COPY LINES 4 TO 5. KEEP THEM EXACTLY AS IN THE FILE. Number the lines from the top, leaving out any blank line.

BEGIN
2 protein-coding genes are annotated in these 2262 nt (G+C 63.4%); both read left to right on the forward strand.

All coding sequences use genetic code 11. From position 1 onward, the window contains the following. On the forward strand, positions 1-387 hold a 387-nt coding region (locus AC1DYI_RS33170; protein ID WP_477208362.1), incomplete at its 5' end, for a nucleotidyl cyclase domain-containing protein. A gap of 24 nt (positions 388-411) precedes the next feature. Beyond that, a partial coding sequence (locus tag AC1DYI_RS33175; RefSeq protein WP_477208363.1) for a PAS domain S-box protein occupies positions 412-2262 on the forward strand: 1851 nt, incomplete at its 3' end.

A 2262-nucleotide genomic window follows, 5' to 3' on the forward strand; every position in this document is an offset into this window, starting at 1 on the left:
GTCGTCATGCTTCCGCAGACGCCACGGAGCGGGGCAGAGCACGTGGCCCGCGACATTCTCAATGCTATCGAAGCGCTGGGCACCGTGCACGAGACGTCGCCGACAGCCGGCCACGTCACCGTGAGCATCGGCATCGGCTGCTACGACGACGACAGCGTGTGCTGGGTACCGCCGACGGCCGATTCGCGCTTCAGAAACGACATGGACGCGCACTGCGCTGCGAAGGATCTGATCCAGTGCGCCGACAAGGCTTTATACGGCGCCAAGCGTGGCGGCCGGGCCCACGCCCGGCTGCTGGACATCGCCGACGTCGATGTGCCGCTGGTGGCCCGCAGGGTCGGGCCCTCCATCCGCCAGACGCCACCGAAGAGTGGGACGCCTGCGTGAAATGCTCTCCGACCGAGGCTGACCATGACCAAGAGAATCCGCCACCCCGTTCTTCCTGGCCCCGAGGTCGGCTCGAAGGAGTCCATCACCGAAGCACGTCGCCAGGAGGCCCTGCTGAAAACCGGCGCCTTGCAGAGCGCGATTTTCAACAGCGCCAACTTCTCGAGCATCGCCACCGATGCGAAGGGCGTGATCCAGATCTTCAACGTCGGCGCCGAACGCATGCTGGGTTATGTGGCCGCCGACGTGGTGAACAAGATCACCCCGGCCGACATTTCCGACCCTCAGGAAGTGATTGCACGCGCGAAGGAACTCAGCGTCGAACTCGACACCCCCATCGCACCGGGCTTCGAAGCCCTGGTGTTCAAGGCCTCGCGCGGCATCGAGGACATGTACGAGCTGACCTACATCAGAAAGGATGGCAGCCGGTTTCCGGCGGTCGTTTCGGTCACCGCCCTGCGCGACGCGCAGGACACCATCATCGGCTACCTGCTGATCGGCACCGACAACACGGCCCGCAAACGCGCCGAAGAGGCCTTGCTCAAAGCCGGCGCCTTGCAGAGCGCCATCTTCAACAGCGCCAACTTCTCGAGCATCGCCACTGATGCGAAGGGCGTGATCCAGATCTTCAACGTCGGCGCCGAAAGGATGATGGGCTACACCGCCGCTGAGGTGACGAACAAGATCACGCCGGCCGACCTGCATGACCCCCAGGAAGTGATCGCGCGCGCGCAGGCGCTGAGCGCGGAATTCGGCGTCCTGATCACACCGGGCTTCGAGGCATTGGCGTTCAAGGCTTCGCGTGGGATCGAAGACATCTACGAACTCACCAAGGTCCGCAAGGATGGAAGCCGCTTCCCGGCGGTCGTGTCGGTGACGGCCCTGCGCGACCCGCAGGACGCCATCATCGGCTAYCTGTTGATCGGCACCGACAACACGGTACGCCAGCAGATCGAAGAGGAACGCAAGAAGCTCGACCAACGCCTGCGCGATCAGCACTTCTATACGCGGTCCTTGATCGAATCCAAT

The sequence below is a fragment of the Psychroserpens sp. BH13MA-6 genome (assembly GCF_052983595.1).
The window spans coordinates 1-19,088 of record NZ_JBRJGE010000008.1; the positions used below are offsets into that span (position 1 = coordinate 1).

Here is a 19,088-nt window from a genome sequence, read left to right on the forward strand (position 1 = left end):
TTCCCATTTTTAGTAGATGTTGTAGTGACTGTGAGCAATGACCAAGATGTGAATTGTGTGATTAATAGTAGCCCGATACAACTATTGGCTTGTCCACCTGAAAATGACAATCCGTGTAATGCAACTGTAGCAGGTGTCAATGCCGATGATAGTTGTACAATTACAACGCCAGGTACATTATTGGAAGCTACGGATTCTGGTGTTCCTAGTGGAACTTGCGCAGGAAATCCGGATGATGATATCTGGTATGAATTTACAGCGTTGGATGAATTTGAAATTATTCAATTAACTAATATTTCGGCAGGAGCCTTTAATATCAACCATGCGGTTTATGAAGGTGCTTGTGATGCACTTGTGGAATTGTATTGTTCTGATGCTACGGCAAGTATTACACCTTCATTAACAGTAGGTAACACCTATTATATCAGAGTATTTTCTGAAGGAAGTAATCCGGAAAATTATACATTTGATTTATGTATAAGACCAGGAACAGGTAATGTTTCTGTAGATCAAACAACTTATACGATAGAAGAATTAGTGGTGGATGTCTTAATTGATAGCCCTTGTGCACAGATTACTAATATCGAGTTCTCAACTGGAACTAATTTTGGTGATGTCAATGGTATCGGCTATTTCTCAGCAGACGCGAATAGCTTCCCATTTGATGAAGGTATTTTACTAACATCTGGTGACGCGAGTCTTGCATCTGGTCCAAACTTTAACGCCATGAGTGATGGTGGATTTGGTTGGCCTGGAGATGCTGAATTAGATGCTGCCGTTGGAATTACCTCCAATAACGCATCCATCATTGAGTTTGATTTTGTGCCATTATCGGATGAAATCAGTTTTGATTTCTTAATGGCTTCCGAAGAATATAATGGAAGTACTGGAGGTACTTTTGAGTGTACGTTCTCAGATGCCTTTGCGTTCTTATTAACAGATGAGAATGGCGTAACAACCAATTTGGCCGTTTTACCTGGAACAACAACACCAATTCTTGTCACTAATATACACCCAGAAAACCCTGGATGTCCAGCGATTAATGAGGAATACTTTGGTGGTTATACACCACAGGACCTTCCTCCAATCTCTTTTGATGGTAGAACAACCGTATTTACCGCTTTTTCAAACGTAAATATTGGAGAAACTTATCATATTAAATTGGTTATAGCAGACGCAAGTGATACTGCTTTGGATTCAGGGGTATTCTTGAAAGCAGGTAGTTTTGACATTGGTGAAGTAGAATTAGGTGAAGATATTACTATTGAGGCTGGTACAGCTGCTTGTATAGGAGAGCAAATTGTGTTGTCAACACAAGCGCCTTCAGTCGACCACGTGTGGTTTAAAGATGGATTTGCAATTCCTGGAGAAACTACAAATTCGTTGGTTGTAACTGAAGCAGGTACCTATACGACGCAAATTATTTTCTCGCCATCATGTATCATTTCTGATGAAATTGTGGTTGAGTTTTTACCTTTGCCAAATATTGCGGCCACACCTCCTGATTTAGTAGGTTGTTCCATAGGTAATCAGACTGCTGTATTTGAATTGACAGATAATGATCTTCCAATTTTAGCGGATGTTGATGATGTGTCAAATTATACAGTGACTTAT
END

GTCGTCATGCTTCCGCAGACGCCACGGAGCGGGGCAGAGCACGTGGCCCGCGACATTCTCAATGCTATCGAAGCGCTGGGCACCGTGCACGAGACGTCGCCGACAGCCGGCCACGTCACCGTGAGCATCGGCATCGGCTGCTACGACGACGACAGCGTGTGCTGGGTACCGCCGACGGCCGATTCGCGCTTCAGAAACGACATGGACGCGCACTGCGCTGCGAAGGATCTGATCCAGTGCGCCGACAAGGCTTTATACGGCGCCAAGCGTGGCGGCCGGGCCCACGCCCGGCTGCTGGACATCGCCGACGTCGATGTGCCGCTGGTGGCCCGCAGGGTCGGGCCCTCCATCCGCCAGACGCCACCGAAGAGTGGGACGCCTGCGTGAAATGCTCTCCGACCGAGGCTGACCATGACCAAGAGAATCCGCCACCCCGTTCTTCCTGGCCCCGAGGTCGGCTCGAAGGAGTCCATCACCGAAGCACGTCGCCAGGAGGCCCTGCTGAAAACCGGCGCCTTGCAGAGCGCGATTTTCAACAGCGCCAACTTCTCGAGCATCGCCACCGATGCGAAGGGCGTGATCCAGATCTTCAACGTCGGCGCCGAACGCATGCTGGGTTATGTGGCCGCCGACGTGGTGAACAAGATCACCCCGGCCGACATTTCCGACCCTCAGGAAGTGATTGCACGCGCGAAGGAACTCAGCGTCGAACTCGACACCCCCATCGCACCGGGCTTCGAAGCCCTGGTGTTCAAGGCCTCGCGCGGCATCGAGGACATGTACGAGCTGACCTACATCAGAAAGGATGGCAGCCGGTTTCCGGCGGTCGTTTCGGTCACCGCCCTGCGCGACGCGCAGGACACCATCATCGGCTACCTGCTGATCGGCACCGACAACACGGCCCGCAAACGCGCCGAAGAGGCCTTGCTCAAAGCCGGCGCCTTGCAGAGCGCCATCTTCAACAGCGCCAACTTCTCGAGCATCGCCACTGATGCGAAGGGCGTGATCCAGATCTTCAACGTCGGCGCCGAAAGGATGATGGGCTACACCGCCGCTGAGGTGACGAACAAGATCACGCCGGCCGACCTGCATGACCCCCAGGAAGTGATCGCGCGCGCGCAGGCGCTGAGCGCGGAATTCGGCGTCCTGATCACACCGGGCTTCGAGGCATTGGCGTTCAAGGCTTCGCGTGGGATCGAAGACATCTACGAACTCACCAAGGTCCGCAAGGATGGAAGCCGCTTCCCGGCGGTCGTGTCGGTGACGGCCCTGCGCGACCCGCAGGACGCCATCATCGGCTAYCTGTTGATCGGCACCGACAACACGGTACGCCAGCAGATCGAAGAGGAACGCAAGAAGCTCGACCAACGCCTGCGCGATCAGCACTTCTATACGCGGTCCTTGATCGAATCCAAT

The sequence below is a fragment of the Psychroserpens sp. BH13MA-6 genome (assembly GCF_052983595.1).